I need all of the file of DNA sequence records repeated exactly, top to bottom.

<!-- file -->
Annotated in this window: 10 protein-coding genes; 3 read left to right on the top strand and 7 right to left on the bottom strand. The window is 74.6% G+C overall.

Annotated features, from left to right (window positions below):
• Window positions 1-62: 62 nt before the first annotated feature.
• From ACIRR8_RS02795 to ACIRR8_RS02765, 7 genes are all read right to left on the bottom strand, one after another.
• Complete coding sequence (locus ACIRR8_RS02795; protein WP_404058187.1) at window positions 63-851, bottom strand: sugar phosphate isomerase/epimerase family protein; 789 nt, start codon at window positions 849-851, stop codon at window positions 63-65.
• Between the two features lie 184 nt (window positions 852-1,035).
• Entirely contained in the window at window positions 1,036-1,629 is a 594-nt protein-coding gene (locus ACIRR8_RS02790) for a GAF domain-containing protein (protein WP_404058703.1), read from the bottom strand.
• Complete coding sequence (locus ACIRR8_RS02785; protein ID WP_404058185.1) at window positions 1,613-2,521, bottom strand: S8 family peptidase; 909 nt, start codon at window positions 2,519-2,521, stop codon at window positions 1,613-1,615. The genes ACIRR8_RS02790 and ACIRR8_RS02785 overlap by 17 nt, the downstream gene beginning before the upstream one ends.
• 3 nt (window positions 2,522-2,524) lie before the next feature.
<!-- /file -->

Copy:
Annotated in this window: 10 protein-coding genes; 3 read left to right on the top strand and 7 right to left on the bottom strand. The window is 74.6% G+C overall.

Annotated features, from left to right (window positions below):
• Window positions 1-62: 62 nt before the first annotated feature.
• From ACIRR8_RS02795 to ACIRR8_RS02765, 7 genes are all read right to left on the bottom strand, one after another.
• Complete coding sequence (locus ACIRR8_RS02795; protein WP_404058187.1) at window positions 63-851, bottom strand: sugar phosphate isomerase/epimerase family protein; 789 nt, start codon at window positions 849-851, stop codon at window positions 63-65.
• Between the two features lie 184 nt (window positions 852-1,035).
• Entirely contained in the window at window positions 1,036-1,629 is a 594-nt protein-coding gene (locus ACIRR8_RS02790) for a GAF domain-containing protein (protein WP_404058703.1), read from the bottom strand.
• Complete coding sequence (locus ACIRR8_RS02785; protein ID WP_404058185.1) at window positions 1,613-2,521, bottom strand: S8 family peptidase; 909 nt, start codon at window positions 2,519-2,521, stop codon at window positions 1,613-1,615. The genes ACIRR8_RS02790 and ACIRR8_RS02785 overlap by 17 nt, the downstream gene beginning before the upstream one ends.
• 3 nt (window positions 2,522-2,524) lie before the next feature.